I also know that many other States, especially in the South West have followed suit. We are merely giving this issue more attention than it deserves. Cross River has had its own for over 11 years and nothing has happened.
In the United States, every State has its State tree, coat of arms, state flower, Supreme Court, Senate, etc. Indeed every Ministry in the USA has its own coat of arms. The Secretary of State, Agriculture, AG, etc all have their coat of arms. Indeed the coat of arms of the president is not the coat of arms of the US.
I am always amused and it in fact looks ridiculous that a letter head paper from every local government in Nigeria and every State and every government agency should bear the coat of arms of the federation. I think having individual identities indeed enhances cultural values and promotes identities and pride.
Being a nation does not extinguish community identities.
The recent moves by Bayelsa State and the people of Ogoni have been interpreted in some quarters as acts of secession.
MOSOP president that made the Ogoni declaration has since clarified that their autonomous declaration does not mean secession, but their ability to determine what happens to their ecological environment within a united Nigeria.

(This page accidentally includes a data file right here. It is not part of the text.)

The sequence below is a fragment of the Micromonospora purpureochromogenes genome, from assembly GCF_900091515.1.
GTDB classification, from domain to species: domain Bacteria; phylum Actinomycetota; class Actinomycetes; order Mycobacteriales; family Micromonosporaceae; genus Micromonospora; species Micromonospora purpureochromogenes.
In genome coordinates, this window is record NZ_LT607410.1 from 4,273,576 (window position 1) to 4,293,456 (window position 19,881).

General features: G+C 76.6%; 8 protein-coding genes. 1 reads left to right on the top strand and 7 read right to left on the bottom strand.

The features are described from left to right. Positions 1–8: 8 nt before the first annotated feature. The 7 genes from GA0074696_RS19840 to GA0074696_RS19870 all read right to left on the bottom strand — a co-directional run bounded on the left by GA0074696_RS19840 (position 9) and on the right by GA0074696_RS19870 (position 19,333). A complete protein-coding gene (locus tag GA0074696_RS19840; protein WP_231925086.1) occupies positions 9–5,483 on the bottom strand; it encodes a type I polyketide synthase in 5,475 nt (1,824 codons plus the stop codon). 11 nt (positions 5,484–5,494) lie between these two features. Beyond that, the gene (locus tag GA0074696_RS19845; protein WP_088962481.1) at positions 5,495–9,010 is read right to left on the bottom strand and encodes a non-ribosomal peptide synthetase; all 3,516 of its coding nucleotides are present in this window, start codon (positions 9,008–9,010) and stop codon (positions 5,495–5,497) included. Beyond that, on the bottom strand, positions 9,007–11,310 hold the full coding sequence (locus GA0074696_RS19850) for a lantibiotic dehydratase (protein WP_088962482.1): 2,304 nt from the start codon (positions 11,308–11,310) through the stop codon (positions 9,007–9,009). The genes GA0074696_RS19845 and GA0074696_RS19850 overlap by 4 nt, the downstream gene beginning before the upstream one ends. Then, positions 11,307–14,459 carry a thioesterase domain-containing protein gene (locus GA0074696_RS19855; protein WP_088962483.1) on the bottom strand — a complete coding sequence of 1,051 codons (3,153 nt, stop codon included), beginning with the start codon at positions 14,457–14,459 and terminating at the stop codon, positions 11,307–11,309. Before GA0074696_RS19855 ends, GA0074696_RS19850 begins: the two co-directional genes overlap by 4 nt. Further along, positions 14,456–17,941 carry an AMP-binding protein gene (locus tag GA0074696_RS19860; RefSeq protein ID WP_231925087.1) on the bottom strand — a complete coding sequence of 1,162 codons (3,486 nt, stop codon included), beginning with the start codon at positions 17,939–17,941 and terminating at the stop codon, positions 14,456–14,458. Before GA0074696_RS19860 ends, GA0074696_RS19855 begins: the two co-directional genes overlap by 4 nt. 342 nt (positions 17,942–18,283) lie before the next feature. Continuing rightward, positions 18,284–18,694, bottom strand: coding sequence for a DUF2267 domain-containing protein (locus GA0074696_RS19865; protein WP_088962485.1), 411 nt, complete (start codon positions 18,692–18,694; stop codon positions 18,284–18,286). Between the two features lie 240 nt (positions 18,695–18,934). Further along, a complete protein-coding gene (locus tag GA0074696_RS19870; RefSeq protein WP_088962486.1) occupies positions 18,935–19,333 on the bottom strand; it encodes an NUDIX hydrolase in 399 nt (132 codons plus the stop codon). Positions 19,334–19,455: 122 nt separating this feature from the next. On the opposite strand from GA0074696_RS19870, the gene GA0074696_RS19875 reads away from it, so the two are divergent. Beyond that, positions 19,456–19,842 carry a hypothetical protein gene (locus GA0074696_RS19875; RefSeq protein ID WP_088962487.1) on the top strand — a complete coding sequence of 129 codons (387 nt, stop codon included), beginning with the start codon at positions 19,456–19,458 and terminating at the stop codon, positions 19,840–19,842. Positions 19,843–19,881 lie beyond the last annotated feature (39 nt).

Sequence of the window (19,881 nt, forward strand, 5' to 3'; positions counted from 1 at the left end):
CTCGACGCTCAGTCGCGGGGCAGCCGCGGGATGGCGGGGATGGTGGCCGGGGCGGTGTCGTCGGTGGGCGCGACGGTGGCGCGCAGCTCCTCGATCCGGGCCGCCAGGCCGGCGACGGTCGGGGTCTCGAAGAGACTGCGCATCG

The NBA President said, it is unconstitutional for any section of this country to break away or take any action that suggests that it wishes to secede from the Federal Republic of Nigeria, while claiming that there is no constitutional provision that allows for a flag other than the Nigerian flag, or any anthem other than the national anthem.
He quickly clarified that there was nothing wrong with a state adopting a slogan or jingle to promote its unique qualities but stressed that when such a move suggests self determination, then it becomes illegal.
Daudu said, ‚What I have in mind is when you go ahead to declare that you have a right to self determination. When you have a jingle extolling the virtues of your state there is no problem with that.
When it is promoting the culture and traditions of the state, that is permissible, but when the language used is self determination, that is secessionist.
We must draw a clear line between the things that extol the virtues of a state and actions that promote self determination.
Bayelsa State, the home state of President Goodluck Jonathan, recently announced that it would roll out its flag, coat of arms and an anthem.
Bayelsa State Governor Seriake Dickson, in a statement by his Press Secretary, Daniel Iworiso-Markson, also said the flag, coat of arms and flag would forge a common identity for the Ijaws.
The governor said nine other states include Lagos, Oyo, Osun, Ondo, Ogun, Ekiti, Kwara, Cross River and Rivers ‚ had taken similar steps.